A few weeks ago, U.S. Attorney General Loretta Lynch held a town hall meeting on the heroin and opioid epidemic at Madison Central High School in Richmond, Kentucky.

The discussion naturally turned towards cannabis. And when it did, Lynch had some pretty strong opinion that caught people off guard. One of the more interesting comment she made was her statement that marijuana is not a gateway drug and that prescription opioids are the major cause for the current heroin epidemic than cannabis.

In-depth Discussion

The meeting was to discuss the dangers of heroin and opioid addiction among young adults, the pathways that could lead to drug dependency and the help available for those seeking to get help for their drug dependency.

“I want to hear your questions, I want to hear your comments, I want to hear your ideas about how we can solve this [crisis], and about how we can prevent this. It’s not just putting people in jail, it’s about stopping it before it happens. And making sure people that do have a problem get treated” said Lynch in her opening statement. She then further discussed about the problem of substance abuse and how to stop it, and more importantly, how to prevent it from even starting.

Before ending her talk, Lynch put out a call to action to the students: “we are talking to young people like you, because you have a role in this effort,” she said. “We want you to understand the issues, we want you to understand how serious it is, and we want to give you the information you need to make good choices in your own life. We also need you to look out for each other.”

On her post-speech question and answer session, The chief law enforcement officer in the U.S. stress that the leading cause of heroin resurgence in Kentucky and the rest of the U.S. are prescription opioids. The conversation then moved toward cannabis when an audience member asked her if she thinks recreational marijuana is a gateway drug to more serious drugs like heroin.

Lynch responded: “When we talk about heroin addiction we usually… are talking about individuals who start out with a prescription drug problem, and then because they need more and more they turn to heroin.”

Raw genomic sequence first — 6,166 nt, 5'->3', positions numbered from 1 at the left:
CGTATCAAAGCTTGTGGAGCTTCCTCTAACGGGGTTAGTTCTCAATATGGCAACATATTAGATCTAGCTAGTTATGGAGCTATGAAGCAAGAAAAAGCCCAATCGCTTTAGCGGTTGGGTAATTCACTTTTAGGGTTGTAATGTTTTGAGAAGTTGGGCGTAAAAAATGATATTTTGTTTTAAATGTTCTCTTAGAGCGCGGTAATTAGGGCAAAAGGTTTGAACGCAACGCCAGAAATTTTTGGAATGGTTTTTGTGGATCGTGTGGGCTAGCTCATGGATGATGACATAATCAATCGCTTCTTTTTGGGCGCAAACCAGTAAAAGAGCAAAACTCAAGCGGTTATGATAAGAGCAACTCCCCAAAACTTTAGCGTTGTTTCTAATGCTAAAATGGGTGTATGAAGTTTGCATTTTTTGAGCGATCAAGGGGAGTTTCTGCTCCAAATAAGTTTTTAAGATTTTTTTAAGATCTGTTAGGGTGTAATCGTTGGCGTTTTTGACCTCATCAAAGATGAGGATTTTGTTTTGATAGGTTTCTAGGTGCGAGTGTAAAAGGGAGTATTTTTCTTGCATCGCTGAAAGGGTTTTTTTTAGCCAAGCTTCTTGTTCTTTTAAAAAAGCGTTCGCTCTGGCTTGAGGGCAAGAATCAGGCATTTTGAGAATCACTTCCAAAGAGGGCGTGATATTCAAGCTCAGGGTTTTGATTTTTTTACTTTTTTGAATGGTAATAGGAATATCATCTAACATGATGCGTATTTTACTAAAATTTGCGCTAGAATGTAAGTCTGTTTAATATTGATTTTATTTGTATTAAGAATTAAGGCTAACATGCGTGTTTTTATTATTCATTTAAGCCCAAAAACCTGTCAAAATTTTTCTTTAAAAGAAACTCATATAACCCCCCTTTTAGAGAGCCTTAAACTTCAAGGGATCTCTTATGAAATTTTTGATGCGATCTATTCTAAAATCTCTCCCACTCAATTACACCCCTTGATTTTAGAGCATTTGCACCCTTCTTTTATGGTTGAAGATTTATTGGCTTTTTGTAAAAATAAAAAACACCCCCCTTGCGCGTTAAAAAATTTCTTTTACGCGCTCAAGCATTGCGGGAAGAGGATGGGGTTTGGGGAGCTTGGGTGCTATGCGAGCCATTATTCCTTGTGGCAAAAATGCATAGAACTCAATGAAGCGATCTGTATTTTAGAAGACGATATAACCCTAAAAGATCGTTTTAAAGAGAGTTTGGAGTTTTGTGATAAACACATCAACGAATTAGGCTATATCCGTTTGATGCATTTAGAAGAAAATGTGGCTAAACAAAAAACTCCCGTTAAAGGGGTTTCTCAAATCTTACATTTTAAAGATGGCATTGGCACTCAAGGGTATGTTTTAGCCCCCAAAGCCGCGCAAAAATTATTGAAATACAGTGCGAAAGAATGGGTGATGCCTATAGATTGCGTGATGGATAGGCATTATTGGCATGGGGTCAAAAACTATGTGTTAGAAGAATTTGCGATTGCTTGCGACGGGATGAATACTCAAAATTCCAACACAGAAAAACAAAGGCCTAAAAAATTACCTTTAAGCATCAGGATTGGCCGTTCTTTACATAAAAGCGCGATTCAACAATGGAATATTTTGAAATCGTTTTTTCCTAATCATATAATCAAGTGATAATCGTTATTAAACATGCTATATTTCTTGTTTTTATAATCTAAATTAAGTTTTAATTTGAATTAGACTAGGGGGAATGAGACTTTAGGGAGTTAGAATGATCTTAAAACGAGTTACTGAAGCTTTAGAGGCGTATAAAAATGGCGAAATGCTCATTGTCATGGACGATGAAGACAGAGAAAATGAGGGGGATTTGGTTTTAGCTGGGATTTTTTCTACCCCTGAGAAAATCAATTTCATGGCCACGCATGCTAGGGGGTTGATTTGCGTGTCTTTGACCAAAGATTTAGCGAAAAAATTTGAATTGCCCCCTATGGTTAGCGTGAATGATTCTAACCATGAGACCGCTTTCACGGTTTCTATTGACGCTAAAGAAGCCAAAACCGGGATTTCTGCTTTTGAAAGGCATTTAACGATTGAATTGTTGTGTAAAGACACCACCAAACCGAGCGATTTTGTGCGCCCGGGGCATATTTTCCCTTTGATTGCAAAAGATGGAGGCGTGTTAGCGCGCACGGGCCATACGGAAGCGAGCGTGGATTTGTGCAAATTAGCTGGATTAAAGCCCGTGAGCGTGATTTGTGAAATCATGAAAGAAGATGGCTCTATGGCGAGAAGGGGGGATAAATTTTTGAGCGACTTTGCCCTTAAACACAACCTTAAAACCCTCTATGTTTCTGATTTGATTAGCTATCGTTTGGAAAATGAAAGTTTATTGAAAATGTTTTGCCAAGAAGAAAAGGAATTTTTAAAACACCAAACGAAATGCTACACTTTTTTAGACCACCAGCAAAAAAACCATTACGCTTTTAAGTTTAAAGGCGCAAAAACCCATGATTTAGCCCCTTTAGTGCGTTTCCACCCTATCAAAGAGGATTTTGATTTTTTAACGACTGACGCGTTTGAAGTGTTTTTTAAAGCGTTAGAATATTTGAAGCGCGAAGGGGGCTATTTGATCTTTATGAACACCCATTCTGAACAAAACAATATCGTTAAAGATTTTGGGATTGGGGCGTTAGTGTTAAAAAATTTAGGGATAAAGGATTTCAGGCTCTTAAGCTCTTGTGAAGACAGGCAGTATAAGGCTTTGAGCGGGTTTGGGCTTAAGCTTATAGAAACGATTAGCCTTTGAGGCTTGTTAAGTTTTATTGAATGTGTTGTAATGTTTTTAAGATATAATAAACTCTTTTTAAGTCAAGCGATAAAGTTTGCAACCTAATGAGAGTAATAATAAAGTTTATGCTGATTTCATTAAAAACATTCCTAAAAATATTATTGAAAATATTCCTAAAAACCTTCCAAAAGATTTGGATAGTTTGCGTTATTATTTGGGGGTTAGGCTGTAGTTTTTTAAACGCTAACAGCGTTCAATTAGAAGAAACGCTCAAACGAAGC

“It isn’t so much that marijuana is the step right before. It’s not like we’re seeing that marijuana is a specific gateway.”

Why U.S. Attorney General’s Response is Important

Lynch’s response to that particular question is pivotal for two reasons. For one, she did not deviate from the topic and focus squarely on the dangers of highly addictive prescription opioids. she was resolute on her position that “using prescription drugs or opioids” are the leading cause of heroin addiction and not recreational marijuana.

And two, her answer refutes a go-to argument of the anti-marijuana legalization community. An all to common argument that we have all probably heard is the classic myth, propagated by the D.A.R.E. program, that recreational marijuana is dangerous because it will lead people on to more serious, more harmful, harder drugs. Lynch emphasized that this is not a valid argument because there are tons of other drugs in the market—much of which are legal, that is potentially more damaging and harmful than marijuana.

Though support for legal marijuana is up to 60 percent, there are still popular myths that paint marijuana as the culprit for opioid and heroin epidemic. All of this information is helping tear down the outdated, misguided myth that marijuana is a dangerous gateway drug. It is crucial that these myths about cannabis are debunked by prominent resource persons like the U.S. Attorney General as cannabis legalization initiatives are going up for a vote in five states—Arizona, California, Maine, Massachusetts, and Nevada.

The Gateway Drug Hypothesis

Critics and supporters of the gateway drug hypothesis have argued for decades that certain substances, like cannabis, makes users more vulnerable to stronger drugs according to DrugRehab.com. Though Marijuana is commonly assumed as a gateway drug, its association to harder drugs is yet to be fully established since no evidence exists to support this claim. Moreover, other risk factors such as genetics, vision problems, social life, environment, depression, and history of abuse could influence whether a person abuses illicit drugs. Certain reports support this argument. For instance, most of marijuana users do not go on to use harder drugs. In fact, most young users quit the drug upon entering adulthood per statistics of National Institute on Drug Abuse (NIDA).

NIDA also proposed an alternative to the gateway drug hypothesis: “people who are more vulnerable to drug-taking are simply more likely to start with readily available substances such as marijuana, tobacco, or alcohol, and their subsequent social interactions with others who use drugs increases their chances of trying other drugs.” However, further studies have to be undertaken to substantiate this theory.